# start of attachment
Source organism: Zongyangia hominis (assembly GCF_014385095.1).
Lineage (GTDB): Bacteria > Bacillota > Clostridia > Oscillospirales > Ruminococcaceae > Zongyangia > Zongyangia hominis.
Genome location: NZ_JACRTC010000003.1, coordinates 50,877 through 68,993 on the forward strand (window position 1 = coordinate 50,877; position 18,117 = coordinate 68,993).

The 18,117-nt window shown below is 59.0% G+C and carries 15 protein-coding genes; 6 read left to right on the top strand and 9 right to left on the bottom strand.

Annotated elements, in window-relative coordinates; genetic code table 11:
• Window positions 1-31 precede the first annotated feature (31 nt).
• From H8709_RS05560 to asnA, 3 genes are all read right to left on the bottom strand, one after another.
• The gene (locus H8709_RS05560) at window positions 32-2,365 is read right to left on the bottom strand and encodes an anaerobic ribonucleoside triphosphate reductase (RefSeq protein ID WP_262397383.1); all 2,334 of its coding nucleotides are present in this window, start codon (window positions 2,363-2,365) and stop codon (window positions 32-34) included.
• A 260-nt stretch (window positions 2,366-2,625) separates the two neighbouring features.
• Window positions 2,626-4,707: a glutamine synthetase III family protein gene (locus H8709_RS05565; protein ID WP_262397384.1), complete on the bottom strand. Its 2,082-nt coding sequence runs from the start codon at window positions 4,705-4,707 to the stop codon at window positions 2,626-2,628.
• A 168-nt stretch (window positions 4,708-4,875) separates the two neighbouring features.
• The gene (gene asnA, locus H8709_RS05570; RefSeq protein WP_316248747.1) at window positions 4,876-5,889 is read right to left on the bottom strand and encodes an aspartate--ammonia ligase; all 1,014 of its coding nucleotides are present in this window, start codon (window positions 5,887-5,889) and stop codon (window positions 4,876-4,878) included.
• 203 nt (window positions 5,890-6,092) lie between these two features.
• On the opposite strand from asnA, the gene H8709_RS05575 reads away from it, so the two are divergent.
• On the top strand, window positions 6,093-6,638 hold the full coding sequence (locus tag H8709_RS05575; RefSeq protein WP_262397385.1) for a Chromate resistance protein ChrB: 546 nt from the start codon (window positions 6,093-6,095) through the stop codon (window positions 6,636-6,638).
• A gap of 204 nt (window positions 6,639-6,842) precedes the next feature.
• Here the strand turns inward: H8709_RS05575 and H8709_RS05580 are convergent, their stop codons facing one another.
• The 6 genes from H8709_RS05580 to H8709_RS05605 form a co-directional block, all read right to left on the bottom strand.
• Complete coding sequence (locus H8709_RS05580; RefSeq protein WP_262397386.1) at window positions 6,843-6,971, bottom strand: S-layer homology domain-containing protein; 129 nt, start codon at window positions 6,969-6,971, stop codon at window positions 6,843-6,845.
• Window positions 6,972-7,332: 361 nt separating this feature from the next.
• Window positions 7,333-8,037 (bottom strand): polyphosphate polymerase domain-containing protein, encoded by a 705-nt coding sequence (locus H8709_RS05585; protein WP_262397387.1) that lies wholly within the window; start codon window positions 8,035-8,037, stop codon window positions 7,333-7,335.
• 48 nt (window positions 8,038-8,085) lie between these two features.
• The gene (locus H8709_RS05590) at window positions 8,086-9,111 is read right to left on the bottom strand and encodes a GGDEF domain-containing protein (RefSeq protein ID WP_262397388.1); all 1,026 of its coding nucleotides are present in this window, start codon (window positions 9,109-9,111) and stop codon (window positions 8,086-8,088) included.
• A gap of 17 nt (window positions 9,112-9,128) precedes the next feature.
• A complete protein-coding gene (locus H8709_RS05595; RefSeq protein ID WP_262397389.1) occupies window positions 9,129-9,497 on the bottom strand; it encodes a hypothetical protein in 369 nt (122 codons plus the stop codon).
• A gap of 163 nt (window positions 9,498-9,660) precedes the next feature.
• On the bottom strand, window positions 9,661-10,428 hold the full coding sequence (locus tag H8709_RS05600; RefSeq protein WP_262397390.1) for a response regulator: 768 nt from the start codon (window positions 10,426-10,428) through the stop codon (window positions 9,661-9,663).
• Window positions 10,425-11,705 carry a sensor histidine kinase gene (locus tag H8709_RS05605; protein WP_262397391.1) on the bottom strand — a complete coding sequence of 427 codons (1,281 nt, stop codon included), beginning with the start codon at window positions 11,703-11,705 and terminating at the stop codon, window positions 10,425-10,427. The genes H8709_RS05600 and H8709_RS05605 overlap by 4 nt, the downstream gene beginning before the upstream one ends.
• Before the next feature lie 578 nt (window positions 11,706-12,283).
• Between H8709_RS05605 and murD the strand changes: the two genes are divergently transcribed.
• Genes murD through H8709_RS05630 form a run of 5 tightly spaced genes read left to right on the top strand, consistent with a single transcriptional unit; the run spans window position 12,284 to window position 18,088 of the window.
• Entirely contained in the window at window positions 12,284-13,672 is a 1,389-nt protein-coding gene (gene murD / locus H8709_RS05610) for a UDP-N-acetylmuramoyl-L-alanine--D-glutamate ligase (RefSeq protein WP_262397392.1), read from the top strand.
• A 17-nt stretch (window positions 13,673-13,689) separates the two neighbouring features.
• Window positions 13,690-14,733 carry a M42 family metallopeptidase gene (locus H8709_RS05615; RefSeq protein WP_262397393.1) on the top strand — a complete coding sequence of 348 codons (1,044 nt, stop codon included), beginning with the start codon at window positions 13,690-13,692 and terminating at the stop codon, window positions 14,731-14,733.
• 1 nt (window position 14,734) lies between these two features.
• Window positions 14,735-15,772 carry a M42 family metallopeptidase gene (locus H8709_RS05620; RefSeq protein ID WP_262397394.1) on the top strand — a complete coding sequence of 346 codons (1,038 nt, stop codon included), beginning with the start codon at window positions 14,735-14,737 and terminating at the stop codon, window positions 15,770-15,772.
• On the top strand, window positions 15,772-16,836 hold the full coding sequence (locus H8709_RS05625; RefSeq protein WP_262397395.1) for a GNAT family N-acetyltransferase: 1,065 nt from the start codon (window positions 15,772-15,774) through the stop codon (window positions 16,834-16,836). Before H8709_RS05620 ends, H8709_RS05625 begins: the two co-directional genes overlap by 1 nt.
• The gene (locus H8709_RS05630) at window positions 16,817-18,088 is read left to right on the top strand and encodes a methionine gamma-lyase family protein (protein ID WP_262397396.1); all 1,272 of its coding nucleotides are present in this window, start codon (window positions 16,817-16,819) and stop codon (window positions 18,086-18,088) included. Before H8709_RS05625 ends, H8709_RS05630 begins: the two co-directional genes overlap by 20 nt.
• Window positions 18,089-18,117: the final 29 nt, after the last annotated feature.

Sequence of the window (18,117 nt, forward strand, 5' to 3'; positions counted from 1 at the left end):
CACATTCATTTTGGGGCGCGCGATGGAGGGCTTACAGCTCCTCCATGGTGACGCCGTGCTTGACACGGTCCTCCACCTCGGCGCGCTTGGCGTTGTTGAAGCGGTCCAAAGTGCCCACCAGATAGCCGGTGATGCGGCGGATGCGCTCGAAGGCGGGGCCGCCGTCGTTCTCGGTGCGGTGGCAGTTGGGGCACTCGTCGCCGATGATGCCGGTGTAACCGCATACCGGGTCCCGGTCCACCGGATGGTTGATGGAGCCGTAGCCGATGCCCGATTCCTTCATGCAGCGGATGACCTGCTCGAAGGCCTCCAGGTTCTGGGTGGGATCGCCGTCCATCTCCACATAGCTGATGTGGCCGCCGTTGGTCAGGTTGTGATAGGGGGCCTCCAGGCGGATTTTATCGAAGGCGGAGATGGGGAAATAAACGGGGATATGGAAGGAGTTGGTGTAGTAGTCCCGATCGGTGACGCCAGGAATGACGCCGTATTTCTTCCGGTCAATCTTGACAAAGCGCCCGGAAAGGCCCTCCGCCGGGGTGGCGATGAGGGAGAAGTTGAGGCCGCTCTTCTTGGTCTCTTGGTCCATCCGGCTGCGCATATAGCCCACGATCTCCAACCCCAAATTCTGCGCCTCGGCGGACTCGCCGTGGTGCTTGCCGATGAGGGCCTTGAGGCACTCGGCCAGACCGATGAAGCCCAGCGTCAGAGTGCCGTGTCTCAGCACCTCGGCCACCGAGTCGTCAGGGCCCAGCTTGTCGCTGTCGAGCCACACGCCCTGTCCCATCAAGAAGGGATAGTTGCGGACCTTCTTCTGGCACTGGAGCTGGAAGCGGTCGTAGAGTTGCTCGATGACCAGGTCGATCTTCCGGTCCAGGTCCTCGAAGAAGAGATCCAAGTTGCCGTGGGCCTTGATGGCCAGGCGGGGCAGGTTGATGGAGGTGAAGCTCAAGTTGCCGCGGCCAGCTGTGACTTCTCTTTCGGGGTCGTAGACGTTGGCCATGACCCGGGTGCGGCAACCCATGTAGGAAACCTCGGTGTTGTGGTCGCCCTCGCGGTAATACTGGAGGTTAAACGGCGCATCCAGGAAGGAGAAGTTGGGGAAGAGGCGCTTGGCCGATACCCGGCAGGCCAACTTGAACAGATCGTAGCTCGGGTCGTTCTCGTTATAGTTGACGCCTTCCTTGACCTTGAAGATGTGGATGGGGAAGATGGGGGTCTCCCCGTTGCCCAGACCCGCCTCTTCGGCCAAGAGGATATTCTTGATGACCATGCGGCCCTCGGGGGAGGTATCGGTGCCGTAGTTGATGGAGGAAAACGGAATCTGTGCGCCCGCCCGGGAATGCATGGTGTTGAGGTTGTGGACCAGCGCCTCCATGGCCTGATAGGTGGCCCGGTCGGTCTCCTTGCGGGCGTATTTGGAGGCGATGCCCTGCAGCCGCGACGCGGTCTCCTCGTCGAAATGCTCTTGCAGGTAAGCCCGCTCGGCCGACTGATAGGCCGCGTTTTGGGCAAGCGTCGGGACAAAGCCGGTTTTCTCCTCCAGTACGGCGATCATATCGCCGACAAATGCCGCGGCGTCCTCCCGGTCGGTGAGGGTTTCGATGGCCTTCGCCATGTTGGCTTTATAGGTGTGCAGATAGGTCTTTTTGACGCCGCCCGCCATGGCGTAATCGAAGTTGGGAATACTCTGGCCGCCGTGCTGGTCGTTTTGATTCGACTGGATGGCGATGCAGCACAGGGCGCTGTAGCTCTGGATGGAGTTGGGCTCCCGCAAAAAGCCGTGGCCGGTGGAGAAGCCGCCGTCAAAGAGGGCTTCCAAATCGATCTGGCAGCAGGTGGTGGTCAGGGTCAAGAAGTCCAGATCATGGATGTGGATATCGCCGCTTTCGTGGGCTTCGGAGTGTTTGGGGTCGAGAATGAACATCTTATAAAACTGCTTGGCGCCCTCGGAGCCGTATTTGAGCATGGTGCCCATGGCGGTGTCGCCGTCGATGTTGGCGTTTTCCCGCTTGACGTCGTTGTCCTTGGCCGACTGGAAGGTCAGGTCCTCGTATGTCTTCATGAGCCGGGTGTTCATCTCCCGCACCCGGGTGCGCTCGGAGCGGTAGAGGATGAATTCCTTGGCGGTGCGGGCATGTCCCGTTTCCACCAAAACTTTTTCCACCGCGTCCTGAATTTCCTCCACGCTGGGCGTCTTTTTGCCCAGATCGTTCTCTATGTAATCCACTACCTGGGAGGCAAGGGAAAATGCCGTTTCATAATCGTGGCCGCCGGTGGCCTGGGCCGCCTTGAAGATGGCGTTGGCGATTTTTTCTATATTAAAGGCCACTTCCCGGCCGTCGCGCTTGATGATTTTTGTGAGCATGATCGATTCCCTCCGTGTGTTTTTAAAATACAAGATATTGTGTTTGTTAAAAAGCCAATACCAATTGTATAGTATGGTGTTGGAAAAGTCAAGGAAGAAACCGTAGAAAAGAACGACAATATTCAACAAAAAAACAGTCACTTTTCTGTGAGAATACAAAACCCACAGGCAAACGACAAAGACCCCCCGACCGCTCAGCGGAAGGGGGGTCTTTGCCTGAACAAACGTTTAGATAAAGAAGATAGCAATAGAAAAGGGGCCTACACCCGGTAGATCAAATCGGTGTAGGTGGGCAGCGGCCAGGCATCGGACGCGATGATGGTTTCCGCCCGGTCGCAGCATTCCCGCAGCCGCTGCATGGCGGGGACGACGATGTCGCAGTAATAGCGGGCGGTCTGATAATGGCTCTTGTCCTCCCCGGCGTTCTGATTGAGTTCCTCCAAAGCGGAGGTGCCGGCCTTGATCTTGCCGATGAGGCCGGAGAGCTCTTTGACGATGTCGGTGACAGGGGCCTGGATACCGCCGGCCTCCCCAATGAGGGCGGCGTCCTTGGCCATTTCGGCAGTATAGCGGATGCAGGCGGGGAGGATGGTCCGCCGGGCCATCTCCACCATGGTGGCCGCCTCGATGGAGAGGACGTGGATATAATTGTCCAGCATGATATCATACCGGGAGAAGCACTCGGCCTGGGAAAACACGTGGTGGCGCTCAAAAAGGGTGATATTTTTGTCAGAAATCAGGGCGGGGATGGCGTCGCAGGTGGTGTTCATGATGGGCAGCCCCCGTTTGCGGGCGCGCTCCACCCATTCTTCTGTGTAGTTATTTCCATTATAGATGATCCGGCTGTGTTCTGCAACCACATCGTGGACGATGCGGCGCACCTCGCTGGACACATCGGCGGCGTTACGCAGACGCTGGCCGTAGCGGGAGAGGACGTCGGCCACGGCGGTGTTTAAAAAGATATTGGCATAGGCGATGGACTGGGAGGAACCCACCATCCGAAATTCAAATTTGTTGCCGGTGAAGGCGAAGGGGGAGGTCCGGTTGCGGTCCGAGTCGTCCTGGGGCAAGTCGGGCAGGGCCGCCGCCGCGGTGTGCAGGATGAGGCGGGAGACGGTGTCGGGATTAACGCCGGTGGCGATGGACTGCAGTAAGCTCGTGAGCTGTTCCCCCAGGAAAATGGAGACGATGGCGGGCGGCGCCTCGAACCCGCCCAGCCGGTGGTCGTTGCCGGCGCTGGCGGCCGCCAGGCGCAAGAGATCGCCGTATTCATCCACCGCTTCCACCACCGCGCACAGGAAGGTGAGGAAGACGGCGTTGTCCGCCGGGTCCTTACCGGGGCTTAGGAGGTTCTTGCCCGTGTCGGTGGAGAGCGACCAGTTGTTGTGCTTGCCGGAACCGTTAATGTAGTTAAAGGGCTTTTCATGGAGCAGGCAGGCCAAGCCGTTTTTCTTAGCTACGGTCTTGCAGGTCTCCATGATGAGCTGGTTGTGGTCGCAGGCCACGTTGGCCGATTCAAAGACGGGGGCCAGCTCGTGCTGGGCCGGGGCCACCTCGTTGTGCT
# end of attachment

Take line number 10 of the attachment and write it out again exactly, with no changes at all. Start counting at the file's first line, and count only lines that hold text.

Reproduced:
• Window positions 2,626-4,707: a glutamine synthetase III family protein gene (locus H8709_RS05565; protein ID WP_262397384.1), complete on the bottom strand. Its 2,082-nt coding sequence runs from the start codon at window positions 4,705-4,707 to the stop codon at window positions 2,626-2,628.